Short, shorts and other formats
Unless you’ve been in a hole or outer space over the last few days, you surely noticed that Black Library (my publisher that is) is a hale and hearty 15 years old, and to celebrate they’re publishing 15 really short, short stories over the course of 15 days (see what they did there… nice).
Woot! Cake for everyone.
If you most over to the Black Library site now, you’ll be able to find the stories on the front page. Here’s a link to mine btw… it’s called Only Ash Remains.
Quicky then, it takes place after Nocturne and sort of (unofficially) kicks off the Circle of Fire sequence. It’s only 1,000 words long, so don’t expect massive swathes of story but I reckon there’ll be plenty of juicy little teases in there for fans of the series. Go check it out, and while you’re at it check out the other fantastic 1,000 word stories by my lovely colleagues and fellow writers.
You’ll also be able to find a bunch of stuff on the Black Library Facebook and Twitter feed (oh, and the website itself) where each writer comments on the process of writing a short, short story. Plus there’s some commentary from the other contributing writers on the other stories. Shazam!
Regardless of how long or short a story happens to be, there is definitely a different discipline and skill set required for varying length (oo-err, madam). I know some writers that baulk at having to write a short story and the idea of writing a 1,000 word piece would probably keel them over. Others grow pale at the thought of a novel or just can’t seem to get write that middling length, the novella.
I’ve had a go at pretty much everything. I like the short story format, especially audio (I think it’s the fact it forces me to be so immediate, have lots of dialogue and engage on a more cinematic level), but there’s something satisfying about writing a novella too. Novels tire me out, plain and simple. I am bloody shattered during and after writing a novel (especially a beast like The Great Betrayal which I’m working on now) but you can do so much more in terms of character and plot development. It’s also my bread and better, so I’m not stopping any time soon.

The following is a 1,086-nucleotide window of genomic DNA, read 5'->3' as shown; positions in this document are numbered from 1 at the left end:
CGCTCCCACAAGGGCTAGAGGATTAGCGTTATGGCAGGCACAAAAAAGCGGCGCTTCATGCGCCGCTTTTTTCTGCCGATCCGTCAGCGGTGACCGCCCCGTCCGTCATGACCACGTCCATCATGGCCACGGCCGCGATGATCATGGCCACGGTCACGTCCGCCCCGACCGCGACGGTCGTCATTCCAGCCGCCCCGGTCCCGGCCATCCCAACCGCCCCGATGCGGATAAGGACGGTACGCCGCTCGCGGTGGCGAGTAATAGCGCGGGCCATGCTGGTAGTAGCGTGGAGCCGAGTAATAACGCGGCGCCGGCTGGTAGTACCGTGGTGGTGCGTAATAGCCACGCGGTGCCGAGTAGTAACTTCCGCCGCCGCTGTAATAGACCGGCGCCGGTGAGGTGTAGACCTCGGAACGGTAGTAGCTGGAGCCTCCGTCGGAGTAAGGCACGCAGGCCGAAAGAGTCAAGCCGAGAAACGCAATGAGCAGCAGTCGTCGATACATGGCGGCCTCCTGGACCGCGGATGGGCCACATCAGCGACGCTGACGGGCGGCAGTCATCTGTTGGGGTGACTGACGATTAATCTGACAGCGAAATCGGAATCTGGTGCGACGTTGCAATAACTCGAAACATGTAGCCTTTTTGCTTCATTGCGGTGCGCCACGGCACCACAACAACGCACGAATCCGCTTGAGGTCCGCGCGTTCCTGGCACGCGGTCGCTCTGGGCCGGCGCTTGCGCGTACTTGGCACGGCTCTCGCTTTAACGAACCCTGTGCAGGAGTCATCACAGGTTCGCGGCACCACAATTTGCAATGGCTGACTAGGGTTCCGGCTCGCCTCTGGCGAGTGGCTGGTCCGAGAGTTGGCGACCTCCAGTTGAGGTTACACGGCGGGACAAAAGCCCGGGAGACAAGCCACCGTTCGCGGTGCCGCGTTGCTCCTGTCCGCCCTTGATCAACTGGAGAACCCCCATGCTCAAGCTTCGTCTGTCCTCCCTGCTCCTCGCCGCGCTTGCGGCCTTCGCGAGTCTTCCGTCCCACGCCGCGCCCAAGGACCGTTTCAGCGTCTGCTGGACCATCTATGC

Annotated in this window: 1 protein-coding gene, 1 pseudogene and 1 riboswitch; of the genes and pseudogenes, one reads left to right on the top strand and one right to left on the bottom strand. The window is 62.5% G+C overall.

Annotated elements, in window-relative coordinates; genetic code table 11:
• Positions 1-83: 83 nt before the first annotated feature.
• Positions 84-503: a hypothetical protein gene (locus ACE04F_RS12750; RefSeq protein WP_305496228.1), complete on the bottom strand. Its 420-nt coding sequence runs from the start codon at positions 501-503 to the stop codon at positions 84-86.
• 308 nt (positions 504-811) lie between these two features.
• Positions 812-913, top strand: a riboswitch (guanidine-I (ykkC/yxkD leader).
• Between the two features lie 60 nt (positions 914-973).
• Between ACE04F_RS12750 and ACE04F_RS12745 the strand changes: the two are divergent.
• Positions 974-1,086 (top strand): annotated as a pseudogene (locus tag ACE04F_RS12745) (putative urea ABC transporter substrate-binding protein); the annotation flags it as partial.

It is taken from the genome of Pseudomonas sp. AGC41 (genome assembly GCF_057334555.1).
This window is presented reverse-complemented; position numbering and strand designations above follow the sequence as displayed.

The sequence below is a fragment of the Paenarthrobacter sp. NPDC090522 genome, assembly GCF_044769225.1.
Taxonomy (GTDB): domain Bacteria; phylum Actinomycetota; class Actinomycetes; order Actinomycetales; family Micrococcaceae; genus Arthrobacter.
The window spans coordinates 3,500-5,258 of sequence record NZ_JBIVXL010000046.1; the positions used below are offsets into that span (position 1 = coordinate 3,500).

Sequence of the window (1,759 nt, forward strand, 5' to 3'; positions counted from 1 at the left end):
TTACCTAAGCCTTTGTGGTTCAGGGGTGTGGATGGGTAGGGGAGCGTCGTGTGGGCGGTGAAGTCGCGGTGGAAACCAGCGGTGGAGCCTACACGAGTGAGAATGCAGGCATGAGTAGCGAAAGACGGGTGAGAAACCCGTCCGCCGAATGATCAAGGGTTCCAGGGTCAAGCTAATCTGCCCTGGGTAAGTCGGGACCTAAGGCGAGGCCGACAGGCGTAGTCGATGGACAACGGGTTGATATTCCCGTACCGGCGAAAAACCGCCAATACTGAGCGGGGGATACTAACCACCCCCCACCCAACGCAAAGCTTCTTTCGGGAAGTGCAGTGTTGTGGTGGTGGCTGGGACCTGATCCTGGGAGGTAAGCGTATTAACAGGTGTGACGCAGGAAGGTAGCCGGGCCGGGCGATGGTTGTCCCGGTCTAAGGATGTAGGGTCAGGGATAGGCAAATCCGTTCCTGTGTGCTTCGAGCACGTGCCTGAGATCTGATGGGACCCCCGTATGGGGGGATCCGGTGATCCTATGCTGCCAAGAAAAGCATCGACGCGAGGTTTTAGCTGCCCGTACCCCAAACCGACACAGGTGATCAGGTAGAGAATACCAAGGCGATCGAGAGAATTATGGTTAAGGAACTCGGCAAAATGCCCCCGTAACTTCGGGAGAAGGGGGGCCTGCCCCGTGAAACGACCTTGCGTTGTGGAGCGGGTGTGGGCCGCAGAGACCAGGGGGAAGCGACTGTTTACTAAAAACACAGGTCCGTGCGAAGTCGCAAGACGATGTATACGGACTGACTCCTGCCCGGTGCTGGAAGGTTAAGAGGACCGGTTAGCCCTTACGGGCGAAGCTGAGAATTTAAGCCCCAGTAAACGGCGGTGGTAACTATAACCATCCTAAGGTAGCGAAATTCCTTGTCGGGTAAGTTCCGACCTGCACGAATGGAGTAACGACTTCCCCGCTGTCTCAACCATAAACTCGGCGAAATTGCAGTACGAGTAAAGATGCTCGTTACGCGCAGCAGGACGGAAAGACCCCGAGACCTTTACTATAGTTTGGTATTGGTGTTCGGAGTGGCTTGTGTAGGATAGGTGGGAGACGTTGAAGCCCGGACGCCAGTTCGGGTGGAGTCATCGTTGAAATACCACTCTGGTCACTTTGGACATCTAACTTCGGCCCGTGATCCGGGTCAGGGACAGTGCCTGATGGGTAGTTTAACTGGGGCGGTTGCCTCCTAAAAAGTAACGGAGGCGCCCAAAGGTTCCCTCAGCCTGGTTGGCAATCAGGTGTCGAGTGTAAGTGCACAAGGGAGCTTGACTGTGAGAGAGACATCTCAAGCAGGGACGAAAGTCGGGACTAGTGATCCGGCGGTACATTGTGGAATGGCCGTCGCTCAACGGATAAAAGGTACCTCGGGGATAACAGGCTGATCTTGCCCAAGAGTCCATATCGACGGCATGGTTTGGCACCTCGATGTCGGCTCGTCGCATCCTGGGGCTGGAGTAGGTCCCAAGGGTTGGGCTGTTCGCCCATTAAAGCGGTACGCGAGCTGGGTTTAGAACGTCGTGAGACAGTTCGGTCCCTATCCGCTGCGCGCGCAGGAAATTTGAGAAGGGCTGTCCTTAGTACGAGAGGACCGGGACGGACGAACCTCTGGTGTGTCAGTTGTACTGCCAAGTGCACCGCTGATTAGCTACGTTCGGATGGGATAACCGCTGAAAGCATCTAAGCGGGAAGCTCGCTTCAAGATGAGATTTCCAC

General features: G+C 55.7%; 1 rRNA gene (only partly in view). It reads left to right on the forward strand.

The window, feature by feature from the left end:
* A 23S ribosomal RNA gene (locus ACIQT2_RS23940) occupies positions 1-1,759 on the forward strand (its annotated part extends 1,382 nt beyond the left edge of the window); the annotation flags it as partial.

In running terms (as it’s an analogy I understand pretty well), a short, short (let’s say 1-5,000 words) is like a sprint, energised, rapid, urgent; a short story (about 10,000 words) is like a 5k run, you know you’re doing it and can’t fly off like a lunatic but it’s not so long that it takes much out of you; a novella (25-30,000 words) is a 10k race, you need to train a bit, figure out your route, keep a steady pace and push at the end; whereas (and, yes, you’ve guessed it…) a novel is a marathon (or even half marathon), it takes a long time, requires loads of work being put in beforehand and leaves you exhausted but satisfied at the end.